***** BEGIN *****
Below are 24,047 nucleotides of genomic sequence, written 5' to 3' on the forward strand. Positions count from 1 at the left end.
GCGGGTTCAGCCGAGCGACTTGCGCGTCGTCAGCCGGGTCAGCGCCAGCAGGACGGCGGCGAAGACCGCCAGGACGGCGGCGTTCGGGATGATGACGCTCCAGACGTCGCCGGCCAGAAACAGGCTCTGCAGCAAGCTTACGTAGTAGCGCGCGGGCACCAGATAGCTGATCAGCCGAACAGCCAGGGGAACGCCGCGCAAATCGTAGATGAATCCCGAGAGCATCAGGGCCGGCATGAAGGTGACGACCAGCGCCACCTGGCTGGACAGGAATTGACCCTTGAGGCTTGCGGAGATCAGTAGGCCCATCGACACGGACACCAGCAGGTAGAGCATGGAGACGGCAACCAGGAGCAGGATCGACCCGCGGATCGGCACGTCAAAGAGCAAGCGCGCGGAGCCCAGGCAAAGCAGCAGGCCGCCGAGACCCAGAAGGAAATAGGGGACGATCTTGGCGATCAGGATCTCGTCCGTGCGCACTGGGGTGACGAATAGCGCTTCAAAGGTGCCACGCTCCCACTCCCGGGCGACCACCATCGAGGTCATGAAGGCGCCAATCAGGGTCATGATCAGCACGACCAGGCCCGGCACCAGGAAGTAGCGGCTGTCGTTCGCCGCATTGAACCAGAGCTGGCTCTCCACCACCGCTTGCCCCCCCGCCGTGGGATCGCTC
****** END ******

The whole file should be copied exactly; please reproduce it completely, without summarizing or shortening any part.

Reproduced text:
Below are 24,047 nucleotides of genomic sequence, written 5' to 3' on the forward strand. Positions count from 1 at the left end.
GCGGGTTCAGCCGAGCGACTTGCGCGTCGTCAGCCGGGTCAGCGCCAGCAGGACGGCGGCGAAGACCGCCAGGACGGCGGCGTTCGGGATGATGACGCTCCAGACGTCGCCGGCCAGAAACAGGCTCTGCAGCAAGCTTACGTAGTAGCGCGCGGGCACCAGATAGCTGATCAGCCGAACAGCCAGGGGAACGCCGCGCAAATCGTAGATGAATCCCGAGAGCATCAGGGCCGGCATGAAGGTGACGACCAGCGCCACCTGGCTGGACAGGAATTGACCCTTGAGGCTTGCGGAGATCAGTAGGCCCATCGACACGGACACCAGCAGGTAGAGCATGGAGACGGCAACCAGGAGCAGGATCGACCCGCGGATCGGCACGTCAAAGAGCAAGCGCGCGGAGCCCAGGCAAAGCAGCAGGCCGCCGAGACCCAGAAGGAAATAGGGGACGATCTTGGCGATCAGGATCTCGTCCGTGCGCACTGGGGTGACGAATAGCGCTTCAAAGGTGCCACGCTCCCACTCCCGGGCGACCACCATCGAGGTCATGAAGGCGCCAATCAGGGTCATGATCAGCACGACCAGGCCCGGCACCAGGAAGTAGCGGCTGTCGTTCGCCGCATTGAACCAGAGCTGGCTCTCCACCACCGCTTGCCCCCCCGCCGTGGGATCGCTC